Sunday, December 24, 2017

Gingerbread Creations

When I lived in Nevada, every year for Christmas I made gingerbread creations like this one: 

And this one:

But then I moved to Hawaii. I love living in Hawaii, but it's humid. This is what happens to gingerbread creations in Hawaii:

It was going to be a clock tower with a candy face and a light inside the top, but it softened and collapsed within a few hours of being assembled. Darn humidity.

When I told my mom about this, she had a solution. She bought me a set of star-shaped cookie cutters for making a cookie tree. The cookie tree, she said, couldn't fall over because each cookie was stacked on the one below it. It was a Hawaii-proof gingerbread creation. So I tried it.

I still wanted to have candy windows, so I cut them out of the points of each of the larger stars.

The finished product looked like this. Not too bad.

But then it melted.

And melted some more.

That's Hawaii for you.

Over the next few years I tried different things. No more candy windows, but since a tree should be green I tried spreading each cookie with green frosting.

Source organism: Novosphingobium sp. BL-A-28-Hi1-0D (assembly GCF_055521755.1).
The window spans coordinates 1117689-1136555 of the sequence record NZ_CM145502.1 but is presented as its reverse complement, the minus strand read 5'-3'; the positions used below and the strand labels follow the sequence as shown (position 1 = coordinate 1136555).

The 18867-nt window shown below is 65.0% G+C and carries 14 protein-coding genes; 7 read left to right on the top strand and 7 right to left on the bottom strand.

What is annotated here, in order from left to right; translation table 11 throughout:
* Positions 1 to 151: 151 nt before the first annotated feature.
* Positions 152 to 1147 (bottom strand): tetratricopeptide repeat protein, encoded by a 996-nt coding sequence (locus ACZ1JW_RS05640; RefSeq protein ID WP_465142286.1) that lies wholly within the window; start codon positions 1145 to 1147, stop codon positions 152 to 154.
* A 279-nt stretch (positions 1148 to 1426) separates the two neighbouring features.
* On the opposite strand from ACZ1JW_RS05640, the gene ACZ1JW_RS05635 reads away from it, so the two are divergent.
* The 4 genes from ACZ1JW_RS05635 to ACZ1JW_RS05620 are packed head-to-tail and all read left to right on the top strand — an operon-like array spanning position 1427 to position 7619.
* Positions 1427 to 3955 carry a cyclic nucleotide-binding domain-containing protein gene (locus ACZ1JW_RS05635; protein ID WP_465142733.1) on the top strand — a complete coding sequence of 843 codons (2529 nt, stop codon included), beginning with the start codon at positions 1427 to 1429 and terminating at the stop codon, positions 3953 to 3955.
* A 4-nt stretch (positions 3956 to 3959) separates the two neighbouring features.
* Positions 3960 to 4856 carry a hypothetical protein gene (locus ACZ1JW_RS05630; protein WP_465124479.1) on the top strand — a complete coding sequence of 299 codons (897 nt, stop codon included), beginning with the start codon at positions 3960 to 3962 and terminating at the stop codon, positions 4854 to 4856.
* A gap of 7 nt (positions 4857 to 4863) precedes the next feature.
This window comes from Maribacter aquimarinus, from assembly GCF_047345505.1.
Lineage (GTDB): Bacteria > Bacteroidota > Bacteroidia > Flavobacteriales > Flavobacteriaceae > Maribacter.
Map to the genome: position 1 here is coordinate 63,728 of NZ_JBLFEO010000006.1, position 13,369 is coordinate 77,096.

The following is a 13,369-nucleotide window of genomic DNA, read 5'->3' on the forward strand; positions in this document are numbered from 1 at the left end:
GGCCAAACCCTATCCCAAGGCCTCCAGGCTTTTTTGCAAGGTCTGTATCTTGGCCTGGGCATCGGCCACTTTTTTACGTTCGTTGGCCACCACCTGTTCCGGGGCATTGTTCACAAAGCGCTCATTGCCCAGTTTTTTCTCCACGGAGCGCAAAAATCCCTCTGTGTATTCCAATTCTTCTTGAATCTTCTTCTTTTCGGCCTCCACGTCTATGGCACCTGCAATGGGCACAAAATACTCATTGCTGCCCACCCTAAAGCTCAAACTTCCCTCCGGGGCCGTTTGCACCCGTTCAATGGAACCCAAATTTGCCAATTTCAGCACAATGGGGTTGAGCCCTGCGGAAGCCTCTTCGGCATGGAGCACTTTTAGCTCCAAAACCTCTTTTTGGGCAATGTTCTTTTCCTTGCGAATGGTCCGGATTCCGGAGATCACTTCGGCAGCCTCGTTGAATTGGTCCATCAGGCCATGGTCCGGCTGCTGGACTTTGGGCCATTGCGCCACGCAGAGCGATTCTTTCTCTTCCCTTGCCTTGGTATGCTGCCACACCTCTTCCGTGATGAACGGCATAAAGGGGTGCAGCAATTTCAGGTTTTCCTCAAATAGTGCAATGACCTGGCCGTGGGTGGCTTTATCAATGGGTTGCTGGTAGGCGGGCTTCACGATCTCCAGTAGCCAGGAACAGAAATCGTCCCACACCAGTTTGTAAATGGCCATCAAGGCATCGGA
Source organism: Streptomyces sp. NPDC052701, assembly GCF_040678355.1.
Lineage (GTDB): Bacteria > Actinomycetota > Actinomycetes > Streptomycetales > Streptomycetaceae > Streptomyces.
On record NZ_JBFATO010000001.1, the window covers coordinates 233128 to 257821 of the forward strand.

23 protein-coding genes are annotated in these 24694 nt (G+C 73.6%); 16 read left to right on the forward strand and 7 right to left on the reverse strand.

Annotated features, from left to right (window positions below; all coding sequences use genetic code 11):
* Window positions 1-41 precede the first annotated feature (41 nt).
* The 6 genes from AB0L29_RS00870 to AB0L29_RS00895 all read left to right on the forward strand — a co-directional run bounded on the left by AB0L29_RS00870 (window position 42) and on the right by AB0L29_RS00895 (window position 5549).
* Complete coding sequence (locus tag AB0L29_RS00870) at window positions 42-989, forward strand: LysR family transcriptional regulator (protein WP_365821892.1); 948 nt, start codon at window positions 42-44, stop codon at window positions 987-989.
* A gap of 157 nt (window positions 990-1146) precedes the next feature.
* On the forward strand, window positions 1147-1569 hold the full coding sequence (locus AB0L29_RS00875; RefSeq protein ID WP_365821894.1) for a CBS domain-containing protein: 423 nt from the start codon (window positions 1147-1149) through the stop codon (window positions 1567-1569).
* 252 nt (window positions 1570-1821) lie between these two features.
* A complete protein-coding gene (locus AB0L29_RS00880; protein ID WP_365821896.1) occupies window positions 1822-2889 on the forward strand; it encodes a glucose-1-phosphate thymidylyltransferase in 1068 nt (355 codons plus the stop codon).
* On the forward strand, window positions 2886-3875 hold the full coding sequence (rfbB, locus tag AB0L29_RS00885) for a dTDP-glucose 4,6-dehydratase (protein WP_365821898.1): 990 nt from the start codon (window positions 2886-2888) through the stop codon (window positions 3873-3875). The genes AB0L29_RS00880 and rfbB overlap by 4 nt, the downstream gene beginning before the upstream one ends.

Most of the green ended up hidden between the cookies.

So the next year I tried dipping each cookie in green frosting.

That doesn't quite look the way I had envisioned it. It's all drippy.

This year I filled a decorating bag with green frosting and used a star tip. First I stacked up the cookies, using a ring of frosting between each one. Then I started at the bottom and piped the frosting onto the tips of each cookie star while my children put on the candies.

Now that's more like it!

Merry Christmas!

Saturday, May 7, 2016

Minecraft Feast (With Recipes)

For my son's 14th birthday he asked for a Minecraft party. All of his friends were coming over with their laptops and tablets so they could sit around and play Minecraft. This meant I didn't have to come up with party games, so I had plenty of energy to come up with a Minecraft feast.

My son and I looked at the Minecraft wiki and picked out a list of foods that he liked that weren't too hard to come up with:
  • Mushroom Stew 
  • Bread 
  • Golden (delicious) Apples 
  • Carrots (with greens still attached) 
  • Watermelon